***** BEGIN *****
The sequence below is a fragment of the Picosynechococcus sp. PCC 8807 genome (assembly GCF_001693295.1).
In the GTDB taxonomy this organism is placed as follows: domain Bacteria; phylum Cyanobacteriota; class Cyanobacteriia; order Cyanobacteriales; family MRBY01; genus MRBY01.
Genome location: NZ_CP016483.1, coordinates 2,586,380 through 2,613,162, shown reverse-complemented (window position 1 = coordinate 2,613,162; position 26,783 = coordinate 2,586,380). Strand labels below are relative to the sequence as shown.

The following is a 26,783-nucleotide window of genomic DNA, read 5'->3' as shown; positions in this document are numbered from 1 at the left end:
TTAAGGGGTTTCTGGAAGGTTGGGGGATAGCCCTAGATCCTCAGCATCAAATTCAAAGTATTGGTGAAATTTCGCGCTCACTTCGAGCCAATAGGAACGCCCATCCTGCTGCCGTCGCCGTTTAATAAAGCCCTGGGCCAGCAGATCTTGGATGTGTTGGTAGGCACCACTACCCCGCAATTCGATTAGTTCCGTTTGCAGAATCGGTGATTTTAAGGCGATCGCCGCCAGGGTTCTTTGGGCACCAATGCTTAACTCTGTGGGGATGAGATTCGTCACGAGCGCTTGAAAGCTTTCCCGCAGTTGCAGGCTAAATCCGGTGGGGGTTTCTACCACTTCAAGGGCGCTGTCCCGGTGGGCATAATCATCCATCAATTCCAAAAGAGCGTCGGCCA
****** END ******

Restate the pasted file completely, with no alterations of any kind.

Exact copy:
The sequence below is a fragment of the Picosynechococcus sp. PCC 8807 genome (assembly GCF_001693295.1).
In the GTDB taxonomy this organism is placed as follows: domain Bacteria; phylum Cyanobacteriota; class Cyanobacteriia; order Cyanobacteriales; family MRBY01; genus MRBY01.
Genome location: NZ_CP016483.1, coordinates 2,586,380 through 2,613,162, shown reverse-complemented (window position 1 = coordinate 2,613,162; position 26,783 = coordinate 2,586,380). Strand labels below are relative to the sequence as shown.

The following is a 26,783-nucleotide window of genomic DNA, read 5'->3' as shown; positions in this document are numbered from 1 at the left end:
TTAAGGGGTTTCTGGAAGGTTGGGGGATAGCCCTAGATCCTCAGCATCAAATTCAAAGTATTGGTGAAATTTCGCGCTCACTTCGAGCCAATAGGAACGCCCATCCTGCTGCCGTCGCCGTTTAATAAAGCCCTGGGCCAGCAGATCTTGGATGTGTTGGTAGGCACCACTACCCCGCAATTCGATTAGTTCCGTTTGCAGAATCGGTGATTTTAAGGCGATCGCCGCCAGGGTTCTTTGGGCACCAATGCTTAACTCTGTGGGGATGAGATTCGTCACGAGCGCTTGAAAGCTTTCCCGCAGTTGCAGGCTAAATCCGGTGGGGGTTTCTACCACTTCAAGGGCGCTGTCCCGGTGGGCATAATCATCCATCAATTCCAAAAGAGCGTCGGCCA